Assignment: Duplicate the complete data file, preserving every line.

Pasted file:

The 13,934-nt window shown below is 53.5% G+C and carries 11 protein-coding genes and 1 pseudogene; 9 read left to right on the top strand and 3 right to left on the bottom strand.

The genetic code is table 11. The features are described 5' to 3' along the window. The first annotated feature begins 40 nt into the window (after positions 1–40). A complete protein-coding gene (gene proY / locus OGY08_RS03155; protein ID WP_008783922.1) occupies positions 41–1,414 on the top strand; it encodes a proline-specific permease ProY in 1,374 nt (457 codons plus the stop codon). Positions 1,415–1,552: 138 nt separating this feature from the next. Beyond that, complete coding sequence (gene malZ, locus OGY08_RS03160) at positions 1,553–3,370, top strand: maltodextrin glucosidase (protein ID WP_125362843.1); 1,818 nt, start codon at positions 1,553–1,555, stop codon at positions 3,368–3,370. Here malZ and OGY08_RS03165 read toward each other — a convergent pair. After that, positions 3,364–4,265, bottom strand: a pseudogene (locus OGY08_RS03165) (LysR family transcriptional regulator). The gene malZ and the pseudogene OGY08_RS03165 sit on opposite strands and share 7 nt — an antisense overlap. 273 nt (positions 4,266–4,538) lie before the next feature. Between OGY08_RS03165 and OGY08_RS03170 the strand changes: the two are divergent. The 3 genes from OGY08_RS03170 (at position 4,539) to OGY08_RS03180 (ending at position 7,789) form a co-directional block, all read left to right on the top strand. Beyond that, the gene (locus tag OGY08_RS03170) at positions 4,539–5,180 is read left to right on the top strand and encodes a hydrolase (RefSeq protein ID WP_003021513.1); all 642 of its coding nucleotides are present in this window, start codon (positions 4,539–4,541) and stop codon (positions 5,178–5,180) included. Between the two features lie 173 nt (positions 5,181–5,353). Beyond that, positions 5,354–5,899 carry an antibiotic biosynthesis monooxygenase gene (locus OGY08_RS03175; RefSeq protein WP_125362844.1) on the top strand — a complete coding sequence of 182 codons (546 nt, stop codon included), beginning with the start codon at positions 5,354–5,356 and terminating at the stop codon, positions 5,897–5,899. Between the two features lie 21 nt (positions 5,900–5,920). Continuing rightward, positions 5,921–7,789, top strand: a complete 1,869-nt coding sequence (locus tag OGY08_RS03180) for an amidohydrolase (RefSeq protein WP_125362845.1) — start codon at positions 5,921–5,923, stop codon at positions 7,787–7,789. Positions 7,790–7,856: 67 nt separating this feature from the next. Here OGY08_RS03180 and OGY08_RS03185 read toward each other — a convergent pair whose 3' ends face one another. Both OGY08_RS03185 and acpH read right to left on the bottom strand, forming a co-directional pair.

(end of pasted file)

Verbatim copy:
The 13,934-nt window shown below is 53.5% G+C and carries 11 protein-coding genes and 1 pseudogene; 9 read left to right on the top strand and 3 right to left on the bottom strand.

The genetic code is table 11. The features are described 5' to 3' along the window. The first annotated feature begins 40 nt into the window (after positions 1–40). A complete protein-coding gene (gene proY / locus OGY08_RS03155; protein ID WP_008783922.1) occupies positions 41–1,414 on the top strand; it encodes a proline-specific permease ProY in 1,374 nt (457 codons plus the stop codon). Positions 1,415–1,552: 138 nt separating this feature from the next. Beyond that, complete coding sequence (gene malZ, locus OGY08_RS03160) at positions 1,553–3,370, top strand: maltodextrin glucosidase (protein ID WP_125362843.1); 1,818 nt, start codon at positions 1,553–1,555, stop codon at positions 3,368–3,370. Here malZ and OGY08_RS03165 read toward each other — a convergent pair. After that, positions 3,364–4,265, bottom strand: a pseudogene (locus OGY08_RS03165) (LysR family transcriptional regulator). The gene malZ and the pseudogene OGY08_RS03165 sit on opposite strands and share 7 nt — an antisense overlap. 273 nt (positions 4,266–4,538) lie before the next feature. Between OGY08_RS03165 and OGY08_RS03170 the strand changes: the two are divergent. The 3 genes from OGY08_RS03170 (at position 4,539) to OGY08_RS03180 (ending at position 7,789) form a co-directional block, all read left to right on the top strand. Beyond that, the gene (locus tag OGY08_RS03170) at positions 4,539–5,180 is read left to right on the top strand and encodes a hydrolase (RefSeq protein ID WP_003021513.1); all 642 of its coding nucleotides are present in this window, start codon (positions 4,539–4,541) and stop codon (positions 5,178–5,180) included. Between the two features lie 173 nt (positions 5,181–5,353). Beyond that, positions 5,354–5,899 carry an antibiotic biosynthesis monooxygenase gene (locus OGY08_RS03175; RefSeq protein WP_125362844.1) on the top strand — a complete coding sequence of 182 codons (546 nt, stop codon included), beginning with the start codon at positions 5,354–5,356 and terminating at the stop codon, positions 5,897–5,899. Between the two features lie 21 nt (positions 5,900–5,920). Continuing rightward, positions 5,921–7,789, top strand: a complete 1,869-nt coding sequence (locus tag OGY08_RS03180) for an amidohydrolase (RefSeq protein WP_125362845.1) — start codon at positions 5,921–5,923, stop codon at positions 7,787–7,789. Positions 7,790–7,856: 67 nt separating this feature from the next. Here OGY08_RS03180 and OGY08_RS03185 read toward each other — a convergent pair whose 3' ends face one another. Both OGY08_RS03185 and acpH read right to left on the bottom strand, forming a co-directional pair.